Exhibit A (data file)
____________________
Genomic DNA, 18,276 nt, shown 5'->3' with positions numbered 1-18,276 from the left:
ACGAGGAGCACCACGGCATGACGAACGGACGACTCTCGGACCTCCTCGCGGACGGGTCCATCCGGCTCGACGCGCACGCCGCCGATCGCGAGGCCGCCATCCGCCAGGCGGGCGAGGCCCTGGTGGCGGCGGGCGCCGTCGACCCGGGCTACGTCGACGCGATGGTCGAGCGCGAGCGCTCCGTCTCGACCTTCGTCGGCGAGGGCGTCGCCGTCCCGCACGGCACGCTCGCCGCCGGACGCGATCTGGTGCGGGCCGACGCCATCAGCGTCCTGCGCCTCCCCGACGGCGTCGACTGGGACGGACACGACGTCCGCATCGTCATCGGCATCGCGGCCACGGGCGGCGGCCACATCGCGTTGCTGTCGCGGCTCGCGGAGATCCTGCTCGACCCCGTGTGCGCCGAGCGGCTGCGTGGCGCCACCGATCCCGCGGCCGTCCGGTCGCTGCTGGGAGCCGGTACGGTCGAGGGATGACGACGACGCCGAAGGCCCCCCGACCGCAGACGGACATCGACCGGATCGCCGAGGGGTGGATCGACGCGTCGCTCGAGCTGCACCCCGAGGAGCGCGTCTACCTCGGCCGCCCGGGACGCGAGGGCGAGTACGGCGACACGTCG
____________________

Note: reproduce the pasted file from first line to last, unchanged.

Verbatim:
Genomic DNA, 18,276 nt, shown 5'->3' with positions numbered 1-18,276 from the left:
ACGAGGAGCACCACGGCATGACGAACGGACGACTCTCGGACCTCCTCGCGGACGGGTCCATCCGGCTCGACGCGCACGCCGCCGATCGCGAGGCCGCCATCCGCCAGGCGGGCGAGGCCCTGGTGGCGGCGGGCGCCGTCGACCCGGGCTACGTCGACGCGATGGTCGAGCGCGAGCGCTCCGTCTCGACCTTCGTCGGCGAGGGCGTCGCCGTCCCGCACGGCACGCTCGCCGCCGGACGCGATCTGGTGCGGGCCGACGCCATCAGCGTCCTGCGCCTCCCCGACGGCGTCGACTGGGACGGACACGACGTCCGCATCGTCATCGGCATCGCGGCCACGGGCGGCGGCCACATCGCGTTGCTGTCGCGGCTCGCGGAGATCCTGCTCGACCCCGTGTGCGCCGAGCGGCTGCGTGGCGCCACCGATCCCGCGGCCGTCCGGTCGCTGCTGGGAGCCGGTACGGTCGAGGGATGACGACGACGCCGAAGGCCCCCCGACCGCAGACGGACATCGACCGGATCGCCGAGGGGTGGATCGACGCGTCGCTCGAGCTGCACCCCGAGGAGCGCGTCTACCTCGGCCGCCCGGGACGCGAGGGCGAGTACGGCGACACGTCG